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Review: Birdwatching, The Space

London Horror Festival

London Horror Festival I’m old enough to remember the excitement of what, at the time, was the ground-breaking Blair Witch Project; a film about three young filmmakers heading into the woods, with nothing more than a handheld camera, to make a documentary. While all involved with Anarchy Division’s Birdwatching are surely way too young to appreciate how important that film originally was, on some level it still possibly had an influence on them. Why? Well, here we see three young filmmakers head into the woods to record scenes for their horror movie. It just screams Blair Witch! And our…

Summary

Rating

Good

A fun play that will have you watching out for all its clichéd nods to classic horror films, but which is slightly let down by a lack of any real tension.

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I’m old enough to remember the excitement of what, at the time, was the ground-breaking Blair Witch Project; a film about three young filmmakers heading into the woods, with nothing more than a handheld camera, to make a documentary. While all involved with Anarchy Division’s Birdwatching are surely way too young to appreciate how important that film originally was, on some level it still possibly had an influence on them. Why? Well, here we see three young filmmakers head into the woods to record scenes for their horror movie. It just screams Blair Witch!

And our three filmmakers? First there’s writer and director Harris (Alfie Noble), deeply protective of his script, which causes friction whenever anyone questions it. Cameraman and stand-in actor Pete (Arno van Zelst) is softer, more considerate, and even though long time friends, very much the target for much of Harris’s ire. And third is last-minute replacement Amy (Karen Barredo), star of countless low budget gorefests, so with plenty to suggest about Harris’ project.

Miranda Barrett’s script is packed full of every cliché expected in slasher horror. It’s an absolute delight to pick them out and wonder whether they’re relevant or red herrings to distract. They start immediately, as Harris announces there is no phone signal – because mobiles are the bane of horror; after all, you’d just call for help otherwise! The nearby lake is, oh-so obviously, a former toxic dumping ground, while the sharp looking axe they find in their cabin in the woods is waved about excitedly. It’s all very deliberate and all rather enjoyable.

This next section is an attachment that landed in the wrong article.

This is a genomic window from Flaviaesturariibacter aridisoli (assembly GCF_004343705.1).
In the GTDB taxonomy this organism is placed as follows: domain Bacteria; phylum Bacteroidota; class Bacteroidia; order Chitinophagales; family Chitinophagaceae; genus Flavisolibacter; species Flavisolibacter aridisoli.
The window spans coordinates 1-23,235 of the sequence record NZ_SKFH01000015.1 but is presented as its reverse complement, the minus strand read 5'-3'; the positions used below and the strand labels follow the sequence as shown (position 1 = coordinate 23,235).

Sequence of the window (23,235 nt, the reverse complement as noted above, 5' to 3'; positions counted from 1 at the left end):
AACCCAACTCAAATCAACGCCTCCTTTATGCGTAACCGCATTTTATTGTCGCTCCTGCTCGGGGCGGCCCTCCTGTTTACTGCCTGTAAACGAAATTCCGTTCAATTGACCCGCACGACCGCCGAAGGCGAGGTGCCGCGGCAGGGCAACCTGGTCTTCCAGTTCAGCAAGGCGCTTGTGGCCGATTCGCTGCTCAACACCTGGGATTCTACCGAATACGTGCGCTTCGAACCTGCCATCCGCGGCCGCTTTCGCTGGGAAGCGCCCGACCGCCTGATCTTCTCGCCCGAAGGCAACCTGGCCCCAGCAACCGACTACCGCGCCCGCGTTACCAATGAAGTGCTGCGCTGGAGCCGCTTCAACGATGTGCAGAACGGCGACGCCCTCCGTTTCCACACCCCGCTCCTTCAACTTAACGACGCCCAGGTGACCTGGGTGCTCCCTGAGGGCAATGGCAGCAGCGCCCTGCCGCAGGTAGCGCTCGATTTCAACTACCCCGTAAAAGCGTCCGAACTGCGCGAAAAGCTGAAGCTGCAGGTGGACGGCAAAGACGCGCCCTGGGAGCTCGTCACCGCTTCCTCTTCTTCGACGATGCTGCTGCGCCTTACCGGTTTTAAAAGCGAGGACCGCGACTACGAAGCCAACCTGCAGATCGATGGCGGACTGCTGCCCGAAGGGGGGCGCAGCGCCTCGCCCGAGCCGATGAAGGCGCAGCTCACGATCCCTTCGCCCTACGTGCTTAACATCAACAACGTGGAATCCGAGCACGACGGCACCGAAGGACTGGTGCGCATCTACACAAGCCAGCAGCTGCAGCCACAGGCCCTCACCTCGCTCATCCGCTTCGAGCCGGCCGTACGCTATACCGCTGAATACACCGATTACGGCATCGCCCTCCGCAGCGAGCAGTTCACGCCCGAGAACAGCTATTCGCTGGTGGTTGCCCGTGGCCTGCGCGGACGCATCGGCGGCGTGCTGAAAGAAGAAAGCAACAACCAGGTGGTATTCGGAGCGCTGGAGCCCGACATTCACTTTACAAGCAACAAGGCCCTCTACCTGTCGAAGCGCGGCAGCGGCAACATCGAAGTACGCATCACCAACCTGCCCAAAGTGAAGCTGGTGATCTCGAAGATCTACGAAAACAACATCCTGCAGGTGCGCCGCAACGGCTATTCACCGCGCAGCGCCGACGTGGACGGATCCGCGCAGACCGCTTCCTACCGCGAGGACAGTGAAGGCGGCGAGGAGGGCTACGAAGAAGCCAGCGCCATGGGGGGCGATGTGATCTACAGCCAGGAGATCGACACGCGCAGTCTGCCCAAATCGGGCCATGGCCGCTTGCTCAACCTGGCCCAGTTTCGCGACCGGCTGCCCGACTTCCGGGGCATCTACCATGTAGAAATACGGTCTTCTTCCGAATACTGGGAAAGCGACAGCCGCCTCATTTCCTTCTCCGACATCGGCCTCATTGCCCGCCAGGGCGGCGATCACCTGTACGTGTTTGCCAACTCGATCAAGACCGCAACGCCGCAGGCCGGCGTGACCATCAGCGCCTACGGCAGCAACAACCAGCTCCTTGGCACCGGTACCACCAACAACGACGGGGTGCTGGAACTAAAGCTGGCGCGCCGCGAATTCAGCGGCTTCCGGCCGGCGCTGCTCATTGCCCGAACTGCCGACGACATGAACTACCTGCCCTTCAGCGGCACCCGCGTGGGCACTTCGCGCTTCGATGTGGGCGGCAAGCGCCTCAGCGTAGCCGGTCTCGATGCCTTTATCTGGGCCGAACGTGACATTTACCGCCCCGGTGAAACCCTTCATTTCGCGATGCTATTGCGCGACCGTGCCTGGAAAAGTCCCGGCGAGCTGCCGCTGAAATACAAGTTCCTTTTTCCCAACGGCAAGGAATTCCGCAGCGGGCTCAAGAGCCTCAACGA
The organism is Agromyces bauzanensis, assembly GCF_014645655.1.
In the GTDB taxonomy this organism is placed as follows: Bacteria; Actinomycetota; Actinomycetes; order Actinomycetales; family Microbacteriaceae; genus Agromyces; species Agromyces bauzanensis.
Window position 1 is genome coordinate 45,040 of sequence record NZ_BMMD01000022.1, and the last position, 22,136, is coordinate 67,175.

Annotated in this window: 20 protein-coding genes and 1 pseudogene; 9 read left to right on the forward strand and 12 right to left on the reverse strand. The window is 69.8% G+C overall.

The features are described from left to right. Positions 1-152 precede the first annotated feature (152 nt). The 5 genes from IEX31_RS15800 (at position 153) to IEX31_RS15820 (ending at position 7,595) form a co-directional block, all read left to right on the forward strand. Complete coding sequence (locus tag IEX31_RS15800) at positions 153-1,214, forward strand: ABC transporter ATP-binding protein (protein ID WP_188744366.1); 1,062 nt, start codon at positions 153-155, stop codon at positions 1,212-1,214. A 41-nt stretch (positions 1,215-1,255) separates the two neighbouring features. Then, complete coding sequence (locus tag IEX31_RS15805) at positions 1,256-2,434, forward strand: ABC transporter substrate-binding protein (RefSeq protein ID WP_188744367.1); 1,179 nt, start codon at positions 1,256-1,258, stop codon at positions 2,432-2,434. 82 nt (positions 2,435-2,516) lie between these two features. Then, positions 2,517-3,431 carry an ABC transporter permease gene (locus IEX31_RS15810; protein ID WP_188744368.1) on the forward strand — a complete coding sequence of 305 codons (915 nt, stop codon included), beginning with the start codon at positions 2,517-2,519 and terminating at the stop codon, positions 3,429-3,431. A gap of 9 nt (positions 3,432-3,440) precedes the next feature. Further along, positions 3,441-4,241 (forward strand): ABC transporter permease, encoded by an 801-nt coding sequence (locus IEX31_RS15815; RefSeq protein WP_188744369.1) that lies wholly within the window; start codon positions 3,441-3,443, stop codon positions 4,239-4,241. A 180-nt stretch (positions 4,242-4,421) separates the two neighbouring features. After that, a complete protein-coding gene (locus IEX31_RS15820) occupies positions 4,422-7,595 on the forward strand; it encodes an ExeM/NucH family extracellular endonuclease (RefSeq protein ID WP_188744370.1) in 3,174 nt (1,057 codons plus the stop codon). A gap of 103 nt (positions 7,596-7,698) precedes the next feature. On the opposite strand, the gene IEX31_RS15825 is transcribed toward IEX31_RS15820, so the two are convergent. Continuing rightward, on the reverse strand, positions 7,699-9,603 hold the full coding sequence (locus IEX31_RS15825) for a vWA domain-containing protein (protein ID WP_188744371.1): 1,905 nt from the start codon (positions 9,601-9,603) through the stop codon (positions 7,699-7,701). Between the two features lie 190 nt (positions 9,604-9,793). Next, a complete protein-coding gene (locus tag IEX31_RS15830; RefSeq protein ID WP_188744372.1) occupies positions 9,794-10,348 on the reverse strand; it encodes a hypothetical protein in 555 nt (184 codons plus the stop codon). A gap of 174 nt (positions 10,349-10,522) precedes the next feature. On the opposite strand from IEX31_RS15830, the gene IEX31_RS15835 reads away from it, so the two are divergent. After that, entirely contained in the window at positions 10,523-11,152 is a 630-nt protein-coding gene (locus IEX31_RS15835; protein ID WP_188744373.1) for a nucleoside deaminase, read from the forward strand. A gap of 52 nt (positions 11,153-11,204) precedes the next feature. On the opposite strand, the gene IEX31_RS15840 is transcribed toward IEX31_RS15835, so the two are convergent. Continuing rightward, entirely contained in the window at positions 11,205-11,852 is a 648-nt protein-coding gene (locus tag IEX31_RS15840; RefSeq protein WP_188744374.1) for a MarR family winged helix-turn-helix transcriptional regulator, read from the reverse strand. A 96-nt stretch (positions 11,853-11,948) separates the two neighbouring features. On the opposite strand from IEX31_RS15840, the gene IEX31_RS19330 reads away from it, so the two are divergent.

The relationships between them are well thought through. Barrett regularly plays two off against one, but the two constantly change, keeping you wondering just who will eventually be victim and who will turn evil. And as we wonder, we witness all three slowly descend into their own madness, hearing and seeing things that aren’t there. Van Zelst’s repeated ramblings about the broken heater as the others sleep are especially wonderful, turning his mild-mannered persona into one obsessed over the smallest of things. Although all three can stake a claim to irrational obsessions.

The big problem for Birdwatching is inconsistent tension – tension is everything in horror. We should be edging forward on our seats, holding our breath, ready to jump. But we just aren’t and it’s a real shame. The play’s short snappy segments might help motor the story along, but they also kill any suspense. Constant scene changes see the three actors regularly don and remove coats, lay out and roll up sleeping bags, walk off stage then back on, and this simply drags out the transitions. Just when things feel a little ominous, we’re interrupted with the next scene change and we can all relax again. That tension never really builds. In its defence, we should remember Birdwatching is part of London Horror Festival, so playing alongside other shows. Allowances should therefore be made in that they cannot take over the stage with scenery because everything needs to be quickly moveable. Even so, more thought is needed into how to keep the audience on edge.

However, even tension free, we do still get a rather enjoyable thriller, as we eagerly wait to see just where Barrett’s script eventually takes us. All those clichés mean we are never quite sure how it’s going to end for any of our three young filmmakers. Nor are we sure who will actually make it to the end in one piece, or whether we are going to ever see the footage these three have been making of their creepy descent into madness in the woods. Blair Witch would be proud of where this one goes.

Written by: Miranda Barrett
Directed by: Lydia Harper
Produced by: Justin Treadwell

Birdwatching plays at The Space as part of London Horror Festival until 24 October. Further information and bookings via the below link.

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About Rob Warren

Someone once described Rob as "the left leaning arm of Everything Theatre" and it's a description he proudly accepted. It is also a description that explains many of his play choices, as he is most likely to be found at plays that try to say something about society. Willing though to give most things a watch, with the exception of anything immersive - he prefers to sit quietly at the back watching than taking part!